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Subject: [boost] Strong guarantee variant (Was: Outcome/expected/etc/etc/etc)
From: Peter Dimov (lists_at_[hidden])
Date: 2017-06-06 10:37:28

Niall Douglas wrote:

> I hate with a passion any possibility of a variant changing its state
> without me explicitly telling it to do so. The only tolerable state a
> variant should ever choose on its own is empty/valueless.

I wonder whether the people who insist on the strong guarantee on assignment
realize that when the variant holds a vector, and you assign it a vector,
assignment delegates to vector<>::operator= and as a result you get the
basic guarantee because that's what all standard types provide.

That is, the "variant state" - by which you probably mean the index -
doesn't change but the variant state can change into holding a vector that
is neither the old nor the new one.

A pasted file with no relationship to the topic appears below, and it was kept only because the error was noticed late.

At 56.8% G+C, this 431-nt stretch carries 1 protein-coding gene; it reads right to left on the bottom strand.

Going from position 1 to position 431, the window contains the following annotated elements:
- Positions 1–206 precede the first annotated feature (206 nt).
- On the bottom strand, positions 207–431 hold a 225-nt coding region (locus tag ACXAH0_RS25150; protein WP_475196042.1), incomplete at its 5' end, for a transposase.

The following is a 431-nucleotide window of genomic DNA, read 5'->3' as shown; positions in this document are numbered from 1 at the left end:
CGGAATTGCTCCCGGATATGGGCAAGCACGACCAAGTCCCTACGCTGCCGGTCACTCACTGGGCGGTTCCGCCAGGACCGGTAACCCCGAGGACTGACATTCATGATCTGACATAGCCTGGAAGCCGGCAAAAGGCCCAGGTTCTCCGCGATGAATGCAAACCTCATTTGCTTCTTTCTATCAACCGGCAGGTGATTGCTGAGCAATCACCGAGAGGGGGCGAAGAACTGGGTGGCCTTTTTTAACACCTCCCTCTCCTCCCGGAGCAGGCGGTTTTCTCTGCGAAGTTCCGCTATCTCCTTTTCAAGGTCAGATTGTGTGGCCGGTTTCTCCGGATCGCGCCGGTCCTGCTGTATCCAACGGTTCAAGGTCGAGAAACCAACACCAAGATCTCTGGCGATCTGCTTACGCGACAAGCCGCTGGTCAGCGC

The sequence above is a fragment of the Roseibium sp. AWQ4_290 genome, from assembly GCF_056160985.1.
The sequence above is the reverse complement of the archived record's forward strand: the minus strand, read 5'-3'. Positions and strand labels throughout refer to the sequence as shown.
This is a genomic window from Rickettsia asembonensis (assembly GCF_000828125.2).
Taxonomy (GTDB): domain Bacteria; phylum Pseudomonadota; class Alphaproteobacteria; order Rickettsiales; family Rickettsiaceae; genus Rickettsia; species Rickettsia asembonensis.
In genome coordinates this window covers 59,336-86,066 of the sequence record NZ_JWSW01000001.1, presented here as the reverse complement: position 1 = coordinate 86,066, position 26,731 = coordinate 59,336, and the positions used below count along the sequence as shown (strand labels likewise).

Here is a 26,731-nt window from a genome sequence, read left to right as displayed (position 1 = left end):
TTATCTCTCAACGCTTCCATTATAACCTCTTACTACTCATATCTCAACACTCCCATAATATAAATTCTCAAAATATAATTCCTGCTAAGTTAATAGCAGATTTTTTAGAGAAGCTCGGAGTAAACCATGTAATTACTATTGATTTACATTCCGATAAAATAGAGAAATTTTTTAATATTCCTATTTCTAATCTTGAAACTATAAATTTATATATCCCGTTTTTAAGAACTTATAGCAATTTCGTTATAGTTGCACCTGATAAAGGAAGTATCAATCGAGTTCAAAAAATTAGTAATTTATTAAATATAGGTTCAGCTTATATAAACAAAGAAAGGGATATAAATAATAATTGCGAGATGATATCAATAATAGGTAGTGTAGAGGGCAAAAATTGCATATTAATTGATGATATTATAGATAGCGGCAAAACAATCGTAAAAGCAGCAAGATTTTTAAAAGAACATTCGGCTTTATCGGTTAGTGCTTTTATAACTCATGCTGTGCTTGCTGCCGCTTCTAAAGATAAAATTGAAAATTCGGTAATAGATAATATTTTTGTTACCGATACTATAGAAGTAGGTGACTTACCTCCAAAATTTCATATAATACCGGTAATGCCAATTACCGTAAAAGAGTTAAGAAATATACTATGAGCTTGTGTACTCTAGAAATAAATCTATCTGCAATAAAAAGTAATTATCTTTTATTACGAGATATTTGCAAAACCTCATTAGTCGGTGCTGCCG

It's possible to define a variant that never delegates to the assignment
operator of the contained type. I've also argued for this possibility,
because it makes it possible for one to put non-assignable types into
variant (and optional, if it's changed to match), and still get an
assignable variant.

Nevertheless, this is not the case today, and I suspect that you don't
realize that the strong guarantee requires this change.

> 1. If at least all types minus one have nothrow move construction, you get
> the strongest possible never empty never change guarantee.

What do you do on emplace<throwing_move>(), when the variant already
contains 'throwing_move'?

And what do you do on operator=( throwing_move ), when the variant already
contains 'throwing_move' and throwing_move::operator= doesn't provide the
strong guarantee?

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